Walk for a Choice – Elon News Network

Updated October 4, 2021 at 11:00 p.m. to include the video.

Thousands of people gathered in women’s marches in Washington DC and across the country on Saturday to demonstrate in favor of a wide range of issues, including women’s rights, health care reform, reproductive rights and LGBTQIA+ rights.

Walk in response

Women’s marches across the country, such as the Rally for Abortion Justice in Raleigh, were in response to abortion legislation passed by the Texas Legislature this spring and taking effect in September.

The law states that any pregnancy in which a heartbeat is detected cannot be aborted and limits abortions after six weeks of pregnancy. However, many people often don’t know they are pregnant until the six weeks are up.

The law does not make exceptions for rape, sexual abuse or incest, according to the Washington Post. The legislation also allows individuals to sue an abortion provider or other person if they are suspected of “aiding and abetting” abortions after six weeks.

Elon University archivist Libby Coyner said the marches taking place across the country this weekend represent a pushback against legislation enacted by the Texas Legislature and there will be a lot of talk. on how states, like North Carolina, are developing abortion laws and the courts. , like the Supreme Court, enforce abortion laws.

On the ground

Juniors Kasey Fountain and Juliana Schiano marched at the Rally for Abortion Justice in Raleigh to show their solidarity and support for women and reproductive rights.

Fountain said seeing her friends in high school without access to medical resources, such as contraceptive pills, inspired her to walk. Planned parenthooda non-profit organization that provides reproductive health care in the United States and around the world, has seen a decrease in funding from the Trump administration, which has impacted young people’s access to life-saving information and reproductive security support.

“Women I know personally, friends of mine in high school, found themselves without access to their birth control, without access to contraceptives because it was their only way to get it,” Fountain said.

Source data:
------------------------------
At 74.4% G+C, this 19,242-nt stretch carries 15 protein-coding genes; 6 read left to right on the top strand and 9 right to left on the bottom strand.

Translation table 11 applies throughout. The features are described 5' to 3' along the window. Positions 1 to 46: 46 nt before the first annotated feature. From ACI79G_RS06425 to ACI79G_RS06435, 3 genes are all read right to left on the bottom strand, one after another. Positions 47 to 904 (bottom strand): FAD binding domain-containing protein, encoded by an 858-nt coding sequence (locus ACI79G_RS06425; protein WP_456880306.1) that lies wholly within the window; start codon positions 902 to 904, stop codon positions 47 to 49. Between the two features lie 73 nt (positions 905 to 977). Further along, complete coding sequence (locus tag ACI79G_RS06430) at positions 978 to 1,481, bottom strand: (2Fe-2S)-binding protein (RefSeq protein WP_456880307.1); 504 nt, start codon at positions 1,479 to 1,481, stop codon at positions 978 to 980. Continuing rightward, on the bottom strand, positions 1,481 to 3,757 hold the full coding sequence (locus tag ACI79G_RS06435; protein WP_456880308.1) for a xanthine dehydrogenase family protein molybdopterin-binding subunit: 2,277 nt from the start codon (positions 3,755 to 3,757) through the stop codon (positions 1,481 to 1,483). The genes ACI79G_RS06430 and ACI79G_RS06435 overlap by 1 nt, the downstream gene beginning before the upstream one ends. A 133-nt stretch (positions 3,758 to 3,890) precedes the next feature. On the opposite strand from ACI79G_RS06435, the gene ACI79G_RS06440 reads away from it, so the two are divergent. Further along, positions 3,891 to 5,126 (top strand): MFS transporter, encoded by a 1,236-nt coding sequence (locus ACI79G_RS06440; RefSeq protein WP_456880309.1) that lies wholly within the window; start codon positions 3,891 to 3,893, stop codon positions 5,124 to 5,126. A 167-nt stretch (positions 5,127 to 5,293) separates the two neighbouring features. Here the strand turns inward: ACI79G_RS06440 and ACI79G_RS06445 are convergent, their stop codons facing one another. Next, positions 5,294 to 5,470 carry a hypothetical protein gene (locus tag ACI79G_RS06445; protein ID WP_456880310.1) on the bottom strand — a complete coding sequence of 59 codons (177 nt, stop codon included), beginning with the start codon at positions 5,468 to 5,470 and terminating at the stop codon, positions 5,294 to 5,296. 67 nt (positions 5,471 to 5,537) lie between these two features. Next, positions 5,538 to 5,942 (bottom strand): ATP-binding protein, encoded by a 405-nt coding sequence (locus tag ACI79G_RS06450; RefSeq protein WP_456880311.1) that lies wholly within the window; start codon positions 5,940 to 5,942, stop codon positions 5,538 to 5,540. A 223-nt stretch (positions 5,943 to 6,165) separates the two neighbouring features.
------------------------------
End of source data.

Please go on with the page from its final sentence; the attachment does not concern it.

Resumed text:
Schiano said she was inspired by the march after seeing the first Women’s March in 2017.

“It’s just something that I’ve always been passionate about and wanted to do…” Schiano said. “I think I’ll be very angry with myself if in 20 years I can’t look back and say I did something and fought for what I believed in.”

Being surrounded by other women’s rights activists and reproductive rights advocates at the rally inspired Fountain. She said seeing a man holding up a sign with a drawing of Princess Leia from Star Wars with the words “We are the resistance” particularly moved her.

“It’s really inspiring to see so many women and men, especially men, supporting here, and I think that’s great,” Fountain said. “There’s also been a lot of talk about non-binary and trans rights and that’s been great.”

Gerri Goldstein stood alongside her daughter and granddaughter in downtown Raleigh on Saturday. Molly Ruiz, a freshman at Elon and granddaughter of Goldstein, brought three of her friends to the walk after hearing about it from her grandmother.

“I’m so proud of her,” Goldstein said. “And yet, I’m so angry that we’re walking on the same things we walked on when I was his age.”

Lucy Hewitt, a freshman at Elon and a friend of Ruiz, said when she and her friends found out about the legislation in Texas, the four women met and expressed how heartbroken they were.

“We don’t want other states to see Texas as an example, we want people to see this demonstration as what’s going to happen when they try to do this,” Hewitt said.

Monica Dongre, mother of two young boys, was accompanied by her friends on the steps of the North Carolina History Museum holding signs saying “Who Runs the World?” and “Do you have any rights?” Dongre said she was at the rally with her friends to advocate for the reproductive rights of the next generation after her.

“For me, it’s really, really important to see them grow up in a world where women are considered equal,” Dongre said. “I am a working woman, I am a lawyer, and much of who I am today is due to Ruth Bader Ginsburg and I stand on her shoulders and on the shoulders of many women before me. It is important to me that my children continue to live in a world where this is the norm rather than the exception.

Outside Bicentennial Square in downtown Raleigh stood another group of protesters who still stood for women’s rights but believed life begins at conception.

Amy Lawson, one of the protesters, said she came out because she still wanted women to feel empowered, but disagreed with abortion.

We came to this march because we love women, and we want women to be respected and we want women to be empowered, Lawson said. “I came because pro-life is pro-women because we stand up for women’s rights from conception to natural death and I stand by that and I want people to understand the importance of life lyrics and give everyone the opportunity to enjoy life to the full.”

Check out our coverage in Washington DC below:

Lawson also said she was happy to see people were there from a place of love and thinks that’s what fighting for human rights is all about.

Being surrounded by other women’s rights activists and reproductive rights advocates at the rally inspired Fountain. She said seeing a man holding up a sign with a drawing of Princess Leia from Star Wars with the words “We are the resistance” particularly moved her.

“It’s really inspiring to see so many women and men, especially men, supporting here, and I think that’s great,” Fountain said. “There’s also been a lot of talk about non-binary and trans rights and that’s been great.”


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